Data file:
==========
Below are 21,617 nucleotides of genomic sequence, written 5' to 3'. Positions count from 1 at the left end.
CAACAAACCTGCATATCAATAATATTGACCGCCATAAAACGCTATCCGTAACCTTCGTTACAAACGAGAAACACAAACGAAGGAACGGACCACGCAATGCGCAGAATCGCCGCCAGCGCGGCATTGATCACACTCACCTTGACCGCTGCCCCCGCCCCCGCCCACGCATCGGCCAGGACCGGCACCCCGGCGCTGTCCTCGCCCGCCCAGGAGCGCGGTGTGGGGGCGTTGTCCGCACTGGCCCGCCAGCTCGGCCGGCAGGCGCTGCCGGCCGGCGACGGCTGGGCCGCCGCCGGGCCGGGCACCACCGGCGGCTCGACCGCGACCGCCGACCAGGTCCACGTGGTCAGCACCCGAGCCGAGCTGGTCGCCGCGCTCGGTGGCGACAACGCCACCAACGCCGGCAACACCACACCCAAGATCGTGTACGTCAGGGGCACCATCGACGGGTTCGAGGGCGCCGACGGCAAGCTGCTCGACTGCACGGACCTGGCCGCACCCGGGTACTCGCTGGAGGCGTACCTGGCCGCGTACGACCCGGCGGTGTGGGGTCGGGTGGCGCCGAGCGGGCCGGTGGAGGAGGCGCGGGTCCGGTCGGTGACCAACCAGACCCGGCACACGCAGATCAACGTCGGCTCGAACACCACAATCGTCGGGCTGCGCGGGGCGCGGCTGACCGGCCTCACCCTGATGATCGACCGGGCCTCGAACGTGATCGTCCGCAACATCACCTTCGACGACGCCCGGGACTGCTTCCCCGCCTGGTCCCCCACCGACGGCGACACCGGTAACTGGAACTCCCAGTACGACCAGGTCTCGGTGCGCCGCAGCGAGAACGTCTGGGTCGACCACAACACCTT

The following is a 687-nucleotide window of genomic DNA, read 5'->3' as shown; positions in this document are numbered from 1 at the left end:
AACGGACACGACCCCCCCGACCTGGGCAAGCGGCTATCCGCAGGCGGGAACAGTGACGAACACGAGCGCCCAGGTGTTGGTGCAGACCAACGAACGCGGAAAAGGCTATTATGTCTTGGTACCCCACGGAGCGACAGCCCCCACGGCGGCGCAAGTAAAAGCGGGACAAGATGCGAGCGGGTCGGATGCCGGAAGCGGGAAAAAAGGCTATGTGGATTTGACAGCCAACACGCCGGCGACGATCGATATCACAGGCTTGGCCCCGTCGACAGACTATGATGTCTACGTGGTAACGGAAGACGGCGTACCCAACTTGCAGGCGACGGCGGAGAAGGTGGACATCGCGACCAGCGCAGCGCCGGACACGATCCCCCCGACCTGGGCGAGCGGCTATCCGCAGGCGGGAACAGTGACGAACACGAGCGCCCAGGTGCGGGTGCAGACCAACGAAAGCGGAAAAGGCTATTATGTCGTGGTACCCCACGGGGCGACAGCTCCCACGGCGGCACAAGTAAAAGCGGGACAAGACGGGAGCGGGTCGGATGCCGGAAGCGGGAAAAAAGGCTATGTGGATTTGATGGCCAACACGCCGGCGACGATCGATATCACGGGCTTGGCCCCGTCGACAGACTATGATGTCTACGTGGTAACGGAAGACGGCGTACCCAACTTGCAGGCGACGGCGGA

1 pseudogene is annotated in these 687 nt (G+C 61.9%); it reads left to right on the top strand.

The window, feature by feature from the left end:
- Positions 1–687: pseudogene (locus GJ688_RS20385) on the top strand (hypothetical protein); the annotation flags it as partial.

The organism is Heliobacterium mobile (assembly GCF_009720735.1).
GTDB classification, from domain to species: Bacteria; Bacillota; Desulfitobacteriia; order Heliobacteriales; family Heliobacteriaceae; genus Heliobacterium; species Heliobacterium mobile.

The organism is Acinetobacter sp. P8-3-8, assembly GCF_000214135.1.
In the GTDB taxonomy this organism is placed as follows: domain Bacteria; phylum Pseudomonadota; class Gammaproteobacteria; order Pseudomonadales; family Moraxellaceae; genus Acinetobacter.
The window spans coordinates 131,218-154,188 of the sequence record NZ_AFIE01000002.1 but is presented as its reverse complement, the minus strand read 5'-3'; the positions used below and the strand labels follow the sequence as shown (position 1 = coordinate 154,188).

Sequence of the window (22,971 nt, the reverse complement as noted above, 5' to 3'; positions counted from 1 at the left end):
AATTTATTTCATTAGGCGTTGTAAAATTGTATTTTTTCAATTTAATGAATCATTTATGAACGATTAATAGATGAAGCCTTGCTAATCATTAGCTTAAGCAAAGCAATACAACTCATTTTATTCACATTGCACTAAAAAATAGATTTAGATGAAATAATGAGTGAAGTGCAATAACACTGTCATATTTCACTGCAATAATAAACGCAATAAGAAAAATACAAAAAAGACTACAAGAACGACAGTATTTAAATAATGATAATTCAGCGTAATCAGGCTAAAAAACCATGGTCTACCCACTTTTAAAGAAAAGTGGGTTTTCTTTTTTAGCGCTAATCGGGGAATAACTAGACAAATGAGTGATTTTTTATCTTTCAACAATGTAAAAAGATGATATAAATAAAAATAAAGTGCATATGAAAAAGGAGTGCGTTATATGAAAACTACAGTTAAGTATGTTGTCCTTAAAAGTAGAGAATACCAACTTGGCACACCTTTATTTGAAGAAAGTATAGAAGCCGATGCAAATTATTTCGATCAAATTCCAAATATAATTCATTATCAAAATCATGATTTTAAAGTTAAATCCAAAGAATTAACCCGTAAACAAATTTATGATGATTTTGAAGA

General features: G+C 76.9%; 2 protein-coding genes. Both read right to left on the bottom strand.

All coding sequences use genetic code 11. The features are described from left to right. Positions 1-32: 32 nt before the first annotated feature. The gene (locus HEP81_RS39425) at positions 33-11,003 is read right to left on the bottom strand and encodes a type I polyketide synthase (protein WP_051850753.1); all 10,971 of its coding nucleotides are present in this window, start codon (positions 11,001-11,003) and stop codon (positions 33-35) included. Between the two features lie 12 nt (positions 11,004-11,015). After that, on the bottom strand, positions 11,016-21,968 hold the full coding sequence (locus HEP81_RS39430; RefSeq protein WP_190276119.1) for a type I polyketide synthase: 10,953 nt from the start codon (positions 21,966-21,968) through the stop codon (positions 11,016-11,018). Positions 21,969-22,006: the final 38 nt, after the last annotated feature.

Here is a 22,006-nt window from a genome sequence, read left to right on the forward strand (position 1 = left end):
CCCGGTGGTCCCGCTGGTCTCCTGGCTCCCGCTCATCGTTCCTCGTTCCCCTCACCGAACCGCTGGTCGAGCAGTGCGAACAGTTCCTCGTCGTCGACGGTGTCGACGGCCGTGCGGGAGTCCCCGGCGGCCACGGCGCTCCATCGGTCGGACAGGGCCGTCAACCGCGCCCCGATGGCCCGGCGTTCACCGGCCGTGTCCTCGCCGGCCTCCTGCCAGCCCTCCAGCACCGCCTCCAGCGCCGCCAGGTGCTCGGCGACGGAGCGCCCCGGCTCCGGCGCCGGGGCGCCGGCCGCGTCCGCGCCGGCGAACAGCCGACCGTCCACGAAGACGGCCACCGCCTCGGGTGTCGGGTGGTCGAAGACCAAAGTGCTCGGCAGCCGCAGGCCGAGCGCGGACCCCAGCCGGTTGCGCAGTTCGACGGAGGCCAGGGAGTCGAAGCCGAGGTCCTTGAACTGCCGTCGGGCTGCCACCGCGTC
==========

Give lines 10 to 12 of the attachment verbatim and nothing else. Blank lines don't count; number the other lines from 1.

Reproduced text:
The organism is Acinetobacter sp. P8-3-8, assembly GCF_000214135.1.
In the GTDB taxonomy this organism is placed as follows: domain Bacteria; phylum Pseudomonadota; class Gammaproteobacteria; order Pseudomonadales; family Moraxellaceae; genus Acinetobacter.
The window spans coordinates 131,218-154,188 of the sequence record NZ_AFIE01000002.1 but is presented as its reverse complement, the minus strand read 5'-3'; the positions used below and the strand labels follow the sequence as shown (position 1 = coordinate 154,188).